I don’t know about you, but I want more memories like this one in my life and fewer memories of me watching reruns.
Why don’t we have more community in our life? Why don’t we engage in silliness and discussion around a pot of coffee, for an hour (or four) each weekend? Our schedules are packed, so I don’t want to pack more in them. I think adding something else to the schedule sounds intimidating and often makes us want to crawl under our covers and hide from our phones.
Which is why this Christmas, I propose one Whim Visit. Pop over, stop by, knock on a door, bring a fruitcake that no one wants to eat (except for me . . . I really like fruitcake). Schedules trump us, relationships need intentionality, but they also need spontaneity. While my impromptu Christmas dance party isn’t really comparable, it begs to be noted that in the early church we see a lot of gathering and a fair amount of spontaneity. Something miraculous happens when people open themselves up to sharing time together, particularly spontaneously—deeper things often emerge.
What started as awkward turned into a dance party at my house, which moved into conversations about life, and God, and the Bible, and Hope. Christmas is an especially easy time for this to happen because baby Jesus is literally sitting around everywhere waiting to be noticed and discussed. Signs of a Savior are never far from our fingertips during the days leading up to Christmas. On a Whim Visit, because we’ve opened ourselves up to spontaneity and the movement of the Holy Spirit in relationships off the bat, I think it’s also possible we get to depth in the relationship and the discussion faster as well.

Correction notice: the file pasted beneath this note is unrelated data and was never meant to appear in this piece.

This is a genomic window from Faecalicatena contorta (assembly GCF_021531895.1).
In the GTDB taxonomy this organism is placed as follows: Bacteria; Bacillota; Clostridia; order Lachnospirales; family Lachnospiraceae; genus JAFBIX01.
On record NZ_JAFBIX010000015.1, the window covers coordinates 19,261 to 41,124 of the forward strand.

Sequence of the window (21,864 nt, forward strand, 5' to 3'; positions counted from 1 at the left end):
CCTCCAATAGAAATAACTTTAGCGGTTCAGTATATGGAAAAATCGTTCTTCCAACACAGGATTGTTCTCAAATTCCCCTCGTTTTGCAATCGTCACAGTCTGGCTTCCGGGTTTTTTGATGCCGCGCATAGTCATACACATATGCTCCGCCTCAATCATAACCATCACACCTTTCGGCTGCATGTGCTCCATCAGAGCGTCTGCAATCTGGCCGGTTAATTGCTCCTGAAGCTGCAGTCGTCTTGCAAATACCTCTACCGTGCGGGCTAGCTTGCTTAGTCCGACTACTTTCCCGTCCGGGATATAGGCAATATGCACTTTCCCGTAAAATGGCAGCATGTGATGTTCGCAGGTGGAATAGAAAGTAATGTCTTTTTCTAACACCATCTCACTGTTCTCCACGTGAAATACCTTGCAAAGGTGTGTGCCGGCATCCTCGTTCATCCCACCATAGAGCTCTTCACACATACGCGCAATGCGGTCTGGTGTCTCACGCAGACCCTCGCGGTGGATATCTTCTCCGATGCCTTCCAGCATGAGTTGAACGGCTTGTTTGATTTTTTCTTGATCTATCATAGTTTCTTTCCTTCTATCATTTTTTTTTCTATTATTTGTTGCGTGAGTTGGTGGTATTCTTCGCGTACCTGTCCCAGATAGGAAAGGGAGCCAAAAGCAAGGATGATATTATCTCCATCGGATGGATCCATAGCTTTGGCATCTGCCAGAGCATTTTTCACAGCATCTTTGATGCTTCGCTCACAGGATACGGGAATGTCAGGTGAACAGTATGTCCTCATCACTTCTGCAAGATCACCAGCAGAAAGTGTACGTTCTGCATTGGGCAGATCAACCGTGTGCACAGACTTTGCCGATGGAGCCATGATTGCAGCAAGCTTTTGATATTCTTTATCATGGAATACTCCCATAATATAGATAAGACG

In Acts 18, the apostle Paul is reviled in the synagogue so he goes somewhere else. He goes to some guy’s house and amazing things happen:
“And he left there and went to the house of a man named Titius Justus, a worshiper of God. His house was next door to the synagogue. Crispus, the ruler of the synagogue, believed in the Lord, together with his entire household. And many of the Corinthians hearing Paul believed and were baptized” (Acts 18:7-8)